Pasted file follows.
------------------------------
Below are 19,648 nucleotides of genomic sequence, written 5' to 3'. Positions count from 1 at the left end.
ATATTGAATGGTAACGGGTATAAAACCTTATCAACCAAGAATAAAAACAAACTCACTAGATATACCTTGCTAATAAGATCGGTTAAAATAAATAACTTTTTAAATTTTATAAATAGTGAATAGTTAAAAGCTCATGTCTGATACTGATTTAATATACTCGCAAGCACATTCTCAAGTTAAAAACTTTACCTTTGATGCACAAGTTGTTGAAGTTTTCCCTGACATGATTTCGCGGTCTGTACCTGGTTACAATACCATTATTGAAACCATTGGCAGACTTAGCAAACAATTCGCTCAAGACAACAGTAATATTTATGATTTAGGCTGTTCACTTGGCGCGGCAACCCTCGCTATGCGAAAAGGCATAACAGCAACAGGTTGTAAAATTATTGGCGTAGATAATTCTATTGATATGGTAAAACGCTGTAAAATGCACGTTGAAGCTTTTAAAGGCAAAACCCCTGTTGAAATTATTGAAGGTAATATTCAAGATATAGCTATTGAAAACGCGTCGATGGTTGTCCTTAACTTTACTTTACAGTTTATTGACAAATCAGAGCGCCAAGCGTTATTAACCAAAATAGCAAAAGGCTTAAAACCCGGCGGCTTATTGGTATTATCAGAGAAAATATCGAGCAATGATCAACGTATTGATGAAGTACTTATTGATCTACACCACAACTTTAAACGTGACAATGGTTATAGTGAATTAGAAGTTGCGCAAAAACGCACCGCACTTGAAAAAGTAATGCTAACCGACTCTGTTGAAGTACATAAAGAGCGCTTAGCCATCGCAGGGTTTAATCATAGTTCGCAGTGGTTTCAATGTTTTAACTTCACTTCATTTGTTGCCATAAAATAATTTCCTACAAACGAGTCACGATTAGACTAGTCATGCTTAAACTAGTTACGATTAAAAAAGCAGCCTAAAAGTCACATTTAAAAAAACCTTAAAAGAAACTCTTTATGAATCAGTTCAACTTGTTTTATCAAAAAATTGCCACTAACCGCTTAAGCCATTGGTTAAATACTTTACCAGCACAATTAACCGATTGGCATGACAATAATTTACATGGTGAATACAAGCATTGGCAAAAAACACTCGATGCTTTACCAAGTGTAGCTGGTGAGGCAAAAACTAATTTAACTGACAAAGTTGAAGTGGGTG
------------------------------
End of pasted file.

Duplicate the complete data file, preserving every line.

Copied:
Below are 19,648 nucleotides of genomic sequence, written 5' to 3'. Positions count from 1 at the left end.
ATATTGAATGGTAACGGGTATAAAACCTTATCAACCAAGAATAAAAACAAACTCACTAGATATACCTTGCTAATAAGATCGGTTAAAATAAATAACTTTTTAAATTTTATAAATAGTGAATAGTTAAAAGCTCATGTCTGATACTGATTTAATATACTCGCAAGCACATTCTCAAGTTAAAAACTTTACCTTTGATGCACAAGTTGTTGAAGTTTTCCCTGACATGATTTCGCGGTCTGTACCTGGTTACAATACCATTATTGAAACCATTGGCAGACTTAGCAAACAATTCGCTCAAGACAACAGTAATATTTATGATTTAGGCTGTTCACTTGGCGCGGCAACCCTCGCTATGCGAAAAGGCATAACAGCAACAGGTTGTAAAATTATTGGCGTAGATAATTCTATTGATATGGTAAAACGCTGTAAAATGCACGTTGAAGCTTTTAAAGGCAAAACCCCTGTTGAAATTATTGAAGGTAATATTCAAGATATAGCTATTGAAAACGCGTCGATGGTTGTCCTTAACTTTACTTTACAGTTTATTGACAAATCAGAGCGCCAAGCGTTATTAACCAAAATAGCAAAAGGCTTAAAACCCGGCGGCTTATTGGTATTATCAGAGAAAATATCGAGCAATGATCAACGTATTGATGAAGTACTTATTGATCTACACCACAACTTTAAACGTGACAATGGTTATAGTGAATTAGAAGTTGCGCAAAAACGCACCGCACTTGAAAAAGTAATGCTAACCGACTCTGTTGAAGTACATAAAGAGCGCTTAGCCATCGCAGGGTTTAATCATAGTTCGCAGTGGTTTCAATGTTTTAACTTCACTTCATTTGTTGCCATAAAATAATTTCCTACAAACGAGTCACGATTAGACTAGTCATGCTTAAACTAGTTACGATTAAAAAAGCAGCCTAAAAGTCACATTTAAAAAAACCTTAAAAGAAACTCTTTATGAATCAGTTCAACTTGTTTTATCAAAAAATTGCCACTAACCGCTTAAGCCATTGGTTAAATACTTTACCAGCACAATTAACCGATTGGCATGACAATAATTTACATGGTGAATACAAGCATTGGCAAAAAACACTCGATGCTTTACCAAGTGTAGCTGGTGAGGCAAAAACTAATTTAACTGACAAAGTTGAAGTGGGTG